Day 153: S.f.M. – Andrew Cedermark’s “On Me”
by Tom Noonan
A Titus Andronicus vet, Andrew Cedermark has a knack for punchy songwriting but seems completely disinterested in letting his brand of scuzz indulge in the same kind of bulky narratives ex-collaborator Patrick Stickles is so fond of. His solo debut, Home Life, feels brilliantly trapped on a couch, the work of someone trying to explore the world by sitting in one spot. It has the aired out feel of some early Kurt Vile, but Cedermark is more present, more generous a narrator. He doesn’t throw you into his amplifier as much as make sure you know it’s there. When the album picks up, he slows down, pulling everything back down to his level. If nothing else, Home Life proves Cedermark is a master of aesthetic.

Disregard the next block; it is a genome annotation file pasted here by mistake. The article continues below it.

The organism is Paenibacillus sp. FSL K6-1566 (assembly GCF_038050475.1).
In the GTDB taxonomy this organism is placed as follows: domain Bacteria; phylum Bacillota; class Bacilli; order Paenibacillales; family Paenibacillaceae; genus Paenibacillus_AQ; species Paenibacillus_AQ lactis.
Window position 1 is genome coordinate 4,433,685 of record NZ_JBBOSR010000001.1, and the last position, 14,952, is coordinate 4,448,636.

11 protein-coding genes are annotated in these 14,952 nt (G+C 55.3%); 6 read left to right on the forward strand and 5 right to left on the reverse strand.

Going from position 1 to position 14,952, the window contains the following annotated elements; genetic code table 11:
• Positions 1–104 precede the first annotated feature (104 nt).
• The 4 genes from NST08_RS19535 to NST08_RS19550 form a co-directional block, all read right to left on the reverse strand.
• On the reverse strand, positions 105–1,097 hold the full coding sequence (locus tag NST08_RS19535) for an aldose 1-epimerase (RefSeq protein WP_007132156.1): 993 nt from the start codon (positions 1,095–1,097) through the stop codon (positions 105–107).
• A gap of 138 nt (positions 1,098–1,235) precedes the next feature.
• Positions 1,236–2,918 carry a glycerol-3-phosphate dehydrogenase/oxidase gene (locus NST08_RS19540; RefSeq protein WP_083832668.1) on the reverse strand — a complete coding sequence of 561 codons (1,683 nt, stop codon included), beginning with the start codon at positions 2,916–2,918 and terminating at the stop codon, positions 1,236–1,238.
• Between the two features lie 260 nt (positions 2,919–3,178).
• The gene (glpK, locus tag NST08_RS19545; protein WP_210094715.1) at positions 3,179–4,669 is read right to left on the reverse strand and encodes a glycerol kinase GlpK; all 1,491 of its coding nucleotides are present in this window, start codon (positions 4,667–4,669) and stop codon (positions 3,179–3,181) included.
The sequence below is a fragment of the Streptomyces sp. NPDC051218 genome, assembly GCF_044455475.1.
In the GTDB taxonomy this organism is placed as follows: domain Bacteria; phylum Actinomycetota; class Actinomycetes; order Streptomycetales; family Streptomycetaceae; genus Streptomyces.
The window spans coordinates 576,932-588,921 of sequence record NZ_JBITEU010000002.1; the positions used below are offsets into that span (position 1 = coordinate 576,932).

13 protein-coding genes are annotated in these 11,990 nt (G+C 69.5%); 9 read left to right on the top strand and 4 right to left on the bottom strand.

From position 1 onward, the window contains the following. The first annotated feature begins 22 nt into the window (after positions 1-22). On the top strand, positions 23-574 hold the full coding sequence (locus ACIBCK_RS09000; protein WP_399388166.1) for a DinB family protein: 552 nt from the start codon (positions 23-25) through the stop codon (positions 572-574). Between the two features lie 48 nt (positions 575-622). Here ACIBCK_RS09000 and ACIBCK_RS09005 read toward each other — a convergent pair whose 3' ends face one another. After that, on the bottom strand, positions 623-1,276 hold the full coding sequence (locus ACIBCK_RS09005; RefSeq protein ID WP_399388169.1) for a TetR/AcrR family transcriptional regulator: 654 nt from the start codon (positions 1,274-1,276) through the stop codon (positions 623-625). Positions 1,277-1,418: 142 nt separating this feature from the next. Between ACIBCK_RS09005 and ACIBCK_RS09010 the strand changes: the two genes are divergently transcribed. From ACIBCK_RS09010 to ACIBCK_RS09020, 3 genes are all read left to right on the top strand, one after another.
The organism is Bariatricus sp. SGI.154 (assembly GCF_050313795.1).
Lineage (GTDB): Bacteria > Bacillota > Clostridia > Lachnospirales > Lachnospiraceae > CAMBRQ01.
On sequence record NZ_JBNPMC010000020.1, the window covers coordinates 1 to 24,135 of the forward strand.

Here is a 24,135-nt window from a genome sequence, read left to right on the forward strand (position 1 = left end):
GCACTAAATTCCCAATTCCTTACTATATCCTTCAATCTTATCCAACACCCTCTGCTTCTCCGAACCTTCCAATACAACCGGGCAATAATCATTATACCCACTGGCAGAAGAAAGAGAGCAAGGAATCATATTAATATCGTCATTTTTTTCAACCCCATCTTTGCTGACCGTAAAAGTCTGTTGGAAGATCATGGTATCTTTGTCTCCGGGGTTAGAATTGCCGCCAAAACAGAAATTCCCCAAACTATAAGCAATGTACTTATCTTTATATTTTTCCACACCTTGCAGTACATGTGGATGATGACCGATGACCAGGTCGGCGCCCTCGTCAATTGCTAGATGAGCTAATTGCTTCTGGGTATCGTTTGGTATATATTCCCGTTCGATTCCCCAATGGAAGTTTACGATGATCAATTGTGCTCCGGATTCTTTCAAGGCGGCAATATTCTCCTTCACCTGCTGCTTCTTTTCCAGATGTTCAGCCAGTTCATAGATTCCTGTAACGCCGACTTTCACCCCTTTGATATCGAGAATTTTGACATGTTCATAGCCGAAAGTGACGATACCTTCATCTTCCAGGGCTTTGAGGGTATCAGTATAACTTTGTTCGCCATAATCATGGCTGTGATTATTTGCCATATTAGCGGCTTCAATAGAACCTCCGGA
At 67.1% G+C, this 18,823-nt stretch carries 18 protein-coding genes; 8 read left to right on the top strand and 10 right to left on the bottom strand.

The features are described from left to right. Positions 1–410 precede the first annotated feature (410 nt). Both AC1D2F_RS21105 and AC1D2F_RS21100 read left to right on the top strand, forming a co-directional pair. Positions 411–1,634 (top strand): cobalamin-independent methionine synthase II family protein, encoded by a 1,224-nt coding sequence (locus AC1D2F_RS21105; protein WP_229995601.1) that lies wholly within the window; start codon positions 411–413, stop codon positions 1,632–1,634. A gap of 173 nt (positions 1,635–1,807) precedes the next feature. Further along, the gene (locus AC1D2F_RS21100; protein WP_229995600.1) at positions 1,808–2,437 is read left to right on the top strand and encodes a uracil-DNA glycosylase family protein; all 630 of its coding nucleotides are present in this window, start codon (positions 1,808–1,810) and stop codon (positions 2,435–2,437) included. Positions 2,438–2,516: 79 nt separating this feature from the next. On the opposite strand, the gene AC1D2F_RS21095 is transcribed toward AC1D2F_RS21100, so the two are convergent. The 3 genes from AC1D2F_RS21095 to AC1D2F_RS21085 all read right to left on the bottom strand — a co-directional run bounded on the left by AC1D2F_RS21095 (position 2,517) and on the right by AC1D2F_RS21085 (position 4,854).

The album opens with a cover of a song that, up until I heard Home Life for the first time, I assumed to be retired, possibly dead. On it, Cedermark, against logic and, arguably, if it had failed, good taste, digs up the bones of Bill Withers’s “Lean on Me”, hollows them out, then plugs his guitar directly in. The result isn’t beautiful, but with his guitar filling in for the choir, Cedermark finds a new way to sing about loneliness.